Facebook Home: Great Idea, Horrid Execution

By Rob Enderle April 09, 2013

There are two parts to a successful product: the idea, otherwise known as the easy part, and execution, or the part folks either get wrong or don’t get done. Apple came up with the PDA first but it took Palm to get it right, Microsoft had the mass-produced tablet first but it took Apple to get it right and Tesla came up with the idea of wireless power and we are still waiting for someone to get that right. Facebook Home is a great idea, but the execution would be like coming up with an idea of a secure gated community in a high-crime area but implementing rules that would seem harsh in Cuba or a prison. The idea to create an Apple-like experience on an Android phone is a good one, but the execution of making the result even more limiting than Apple, not so much. Let me explain.

Apple vs. Android

Apple’s iOS has a number of advantages over the Android platform. It is significantly more secure, more consistent and there is a great deal of control over the user experience compared to Android. Android is very flexible, but the user experience is badly fragmented and it is estimated that nearly two-thirds of the Android product in the market really isn’t under Google’s control. So with Android you get a ton of freedom but little consistency or safety, and with Apple you get a ton of consistency and safety, but not a whole lot of freedom (you even have to use its unique power plugs). The idea of taking Android and creating something more balanced would seem to be a good idea. 

Amazon Showing The Way

The concept of turning an Android device into something that truly could rival an Apple product was first done well by Amazon with its Kindle offerings. But Amazon, much like Apple did with iTunes, made its product the front end for its host of existing offerings and users could still load and integrate a number of other things, like third party apps, e-mail and Netflix (even though it competes with Amazon’s own Prime movie services). Currently Amazon appears to be outselling even Apple with its seven-inch Kindle products and it is rumored to be working on a phone. With an example like Amazon, how could Facebook go wrong?

Facebook Home

What Facebook created, however, would be like if NBC decided to bring out an NBC-only TV. RCA kind of pulled this off but, at that time, RCA owned all of the then-existing networks. This is like Apple: you can have a very closed environment if your environment has critical mass, but even it allows Netflix and Amazon apps in its store because it has learned painfully that if a device doesn’t run what folks want to run, even Microsoft Office, they won’t buy the device, no matter how pretty it is.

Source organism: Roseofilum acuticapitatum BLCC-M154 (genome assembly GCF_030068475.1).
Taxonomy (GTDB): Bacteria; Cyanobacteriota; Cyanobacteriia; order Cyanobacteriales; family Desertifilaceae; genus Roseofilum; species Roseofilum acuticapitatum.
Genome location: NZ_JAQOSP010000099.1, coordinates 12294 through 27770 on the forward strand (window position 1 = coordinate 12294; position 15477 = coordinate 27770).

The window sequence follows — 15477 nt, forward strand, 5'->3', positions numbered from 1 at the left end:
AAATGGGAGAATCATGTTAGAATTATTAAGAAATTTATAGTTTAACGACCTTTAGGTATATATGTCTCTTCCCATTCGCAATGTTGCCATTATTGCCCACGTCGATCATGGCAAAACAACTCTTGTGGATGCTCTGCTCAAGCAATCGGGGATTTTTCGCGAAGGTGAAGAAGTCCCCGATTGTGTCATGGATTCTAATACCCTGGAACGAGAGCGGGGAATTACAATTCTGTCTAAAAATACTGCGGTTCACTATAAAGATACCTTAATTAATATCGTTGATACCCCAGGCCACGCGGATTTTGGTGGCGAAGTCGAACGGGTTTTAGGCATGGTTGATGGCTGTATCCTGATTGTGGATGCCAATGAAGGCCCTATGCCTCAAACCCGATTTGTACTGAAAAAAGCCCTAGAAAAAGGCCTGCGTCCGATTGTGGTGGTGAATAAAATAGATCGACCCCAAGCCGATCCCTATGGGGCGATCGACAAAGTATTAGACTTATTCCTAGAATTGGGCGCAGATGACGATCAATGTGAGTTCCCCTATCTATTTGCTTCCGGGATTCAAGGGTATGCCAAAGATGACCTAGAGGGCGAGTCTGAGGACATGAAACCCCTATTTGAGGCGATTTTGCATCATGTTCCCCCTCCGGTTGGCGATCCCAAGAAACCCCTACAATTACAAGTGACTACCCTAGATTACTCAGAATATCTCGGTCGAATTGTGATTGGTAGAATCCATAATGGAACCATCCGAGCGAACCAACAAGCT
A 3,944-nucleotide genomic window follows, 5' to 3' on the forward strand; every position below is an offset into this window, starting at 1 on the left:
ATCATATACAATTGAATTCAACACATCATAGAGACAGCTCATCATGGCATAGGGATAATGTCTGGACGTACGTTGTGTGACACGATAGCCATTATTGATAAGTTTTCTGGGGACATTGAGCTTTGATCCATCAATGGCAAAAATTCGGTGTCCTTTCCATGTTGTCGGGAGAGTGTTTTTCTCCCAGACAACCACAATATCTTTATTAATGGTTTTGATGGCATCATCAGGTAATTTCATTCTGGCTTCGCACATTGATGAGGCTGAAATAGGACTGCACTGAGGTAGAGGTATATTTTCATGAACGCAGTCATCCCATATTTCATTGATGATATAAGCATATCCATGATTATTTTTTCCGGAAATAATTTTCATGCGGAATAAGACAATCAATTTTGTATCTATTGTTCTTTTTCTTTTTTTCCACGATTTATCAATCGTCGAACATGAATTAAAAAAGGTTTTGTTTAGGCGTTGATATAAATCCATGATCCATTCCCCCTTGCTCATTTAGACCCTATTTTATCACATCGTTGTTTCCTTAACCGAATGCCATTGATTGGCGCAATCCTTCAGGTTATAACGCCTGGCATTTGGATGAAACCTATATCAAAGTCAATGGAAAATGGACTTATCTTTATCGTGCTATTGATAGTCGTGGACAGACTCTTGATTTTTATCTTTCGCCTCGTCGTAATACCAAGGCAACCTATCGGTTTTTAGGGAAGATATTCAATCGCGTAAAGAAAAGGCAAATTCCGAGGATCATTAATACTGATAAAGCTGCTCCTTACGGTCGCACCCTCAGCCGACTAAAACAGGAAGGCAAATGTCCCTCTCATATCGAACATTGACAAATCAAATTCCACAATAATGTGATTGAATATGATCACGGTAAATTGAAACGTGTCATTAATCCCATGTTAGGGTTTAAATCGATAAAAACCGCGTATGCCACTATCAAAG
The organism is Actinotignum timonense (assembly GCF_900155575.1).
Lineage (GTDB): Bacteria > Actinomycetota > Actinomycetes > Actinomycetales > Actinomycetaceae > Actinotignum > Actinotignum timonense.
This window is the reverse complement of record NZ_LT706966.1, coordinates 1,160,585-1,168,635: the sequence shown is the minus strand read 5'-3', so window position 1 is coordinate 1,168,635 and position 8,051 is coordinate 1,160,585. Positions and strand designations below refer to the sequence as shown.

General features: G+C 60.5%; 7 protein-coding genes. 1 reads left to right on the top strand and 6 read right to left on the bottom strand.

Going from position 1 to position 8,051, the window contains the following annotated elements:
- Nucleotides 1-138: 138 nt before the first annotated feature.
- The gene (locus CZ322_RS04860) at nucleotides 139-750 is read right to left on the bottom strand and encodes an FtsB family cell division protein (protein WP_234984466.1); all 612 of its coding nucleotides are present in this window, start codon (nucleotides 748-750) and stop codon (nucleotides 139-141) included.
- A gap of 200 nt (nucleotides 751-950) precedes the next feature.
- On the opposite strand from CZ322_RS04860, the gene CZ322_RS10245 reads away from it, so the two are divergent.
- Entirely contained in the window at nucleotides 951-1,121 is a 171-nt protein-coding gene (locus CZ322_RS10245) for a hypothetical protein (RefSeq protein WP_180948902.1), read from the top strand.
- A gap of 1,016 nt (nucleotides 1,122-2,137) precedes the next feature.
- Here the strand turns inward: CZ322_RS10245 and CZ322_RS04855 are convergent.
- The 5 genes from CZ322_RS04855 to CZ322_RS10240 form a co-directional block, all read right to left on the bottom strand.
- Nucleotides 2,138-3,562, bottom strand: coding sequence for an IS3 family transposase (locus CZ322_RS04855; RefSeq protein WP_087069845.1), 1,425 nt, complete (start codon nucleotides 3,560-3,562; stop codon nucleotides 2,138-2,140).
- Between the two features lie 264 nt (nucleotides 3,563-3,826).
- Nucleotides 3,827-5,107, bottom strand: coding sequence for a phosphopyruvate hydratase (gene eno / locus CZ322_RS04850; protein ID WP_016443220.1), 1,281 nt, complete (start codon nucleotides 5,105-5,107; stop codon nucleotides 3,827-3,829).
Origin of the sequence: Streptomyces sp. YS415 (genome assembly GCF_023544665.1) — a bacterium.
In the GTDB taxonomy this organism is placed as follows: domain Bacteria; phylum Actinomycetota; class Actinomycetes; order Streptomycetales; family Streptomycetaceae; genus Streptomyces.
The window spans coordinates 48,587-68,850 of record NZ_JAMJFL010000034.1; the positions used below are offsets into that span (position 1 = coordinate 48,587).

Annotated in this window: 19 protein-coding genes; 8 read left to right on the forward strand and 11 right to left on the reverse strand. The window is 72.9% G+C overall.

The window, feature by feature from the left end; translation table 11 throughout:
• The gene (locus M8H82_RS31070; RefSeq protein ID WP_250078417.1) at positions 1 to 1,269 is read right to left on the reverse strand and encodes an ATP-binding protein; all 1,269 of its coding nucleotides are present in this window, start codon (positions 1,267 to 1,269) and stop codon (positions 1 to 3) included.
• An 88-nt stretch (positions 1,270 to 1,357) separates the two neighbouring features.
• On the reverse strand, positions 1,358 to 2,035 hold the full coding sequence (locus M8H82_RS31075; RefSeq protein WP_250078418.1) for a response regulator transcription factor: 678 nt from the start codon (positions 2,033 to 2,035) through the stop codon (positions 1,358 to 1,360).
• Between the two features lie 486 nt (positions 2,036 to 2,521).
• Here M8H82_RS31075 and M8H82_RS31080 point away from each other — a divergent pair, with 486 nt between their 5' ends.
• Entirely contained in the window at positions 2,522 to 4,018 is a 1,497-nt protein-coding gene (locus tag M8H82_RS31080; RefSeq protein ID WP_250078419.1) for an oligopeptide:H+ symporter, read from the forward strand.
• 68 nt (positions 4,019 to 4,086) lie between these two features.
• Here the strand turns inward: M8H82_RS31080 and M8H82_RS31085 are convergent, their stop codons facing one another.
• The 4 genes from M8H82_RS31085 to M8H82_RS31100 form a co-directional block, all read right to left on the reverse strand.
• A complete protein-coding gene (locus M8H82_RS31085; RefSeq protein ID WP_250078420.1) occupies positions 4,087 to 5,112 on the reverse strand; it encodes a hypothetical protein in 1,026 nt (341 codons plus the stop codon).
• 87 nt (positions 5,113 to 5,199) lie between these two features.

Facebook’s new Facebook Home is a Window into Facebook only. No Twitter, no LinkedIn, no Exchange. It reminds me of what might happen if someone decided to create a gated community and took the rules that would govern it out of a prison. Instead of creating balance like Amazon did with more consistency and a critical mass of capabilities, Facebook created a platform even more restrictive than Apple’s and that is simply more restriction than most, who aren’t Facebook employees, are likely going to accept.   

Facebook is well short of the critical mass of apps, features and capability to replace Google’s home screen.  

Wrapping Up: Good Idea, but…

The idea of taking Google’s platform away from Google and monetizing it is a good one – hell, Amazon has done extremely well with the Kindle when it did this. But you first need a critical mass of services and capabilities, or, like Amazon and Apple, you have to have credible third parties to fill those gaps.    Facebook has neither and thus, while Facebook Home is a good idea, it likely will fall short of expectations when it comes to users using it. Folks would all like a more secure consistent life, but they don’t want to move into a prison to get it. Facebook is way too close to providing a prison-like experience that consumers will avoid, and a failure of this magnitude likely will have people once again doubting Facebook’s long-term prospects.   

President and Principal Analyst, Enderle Group

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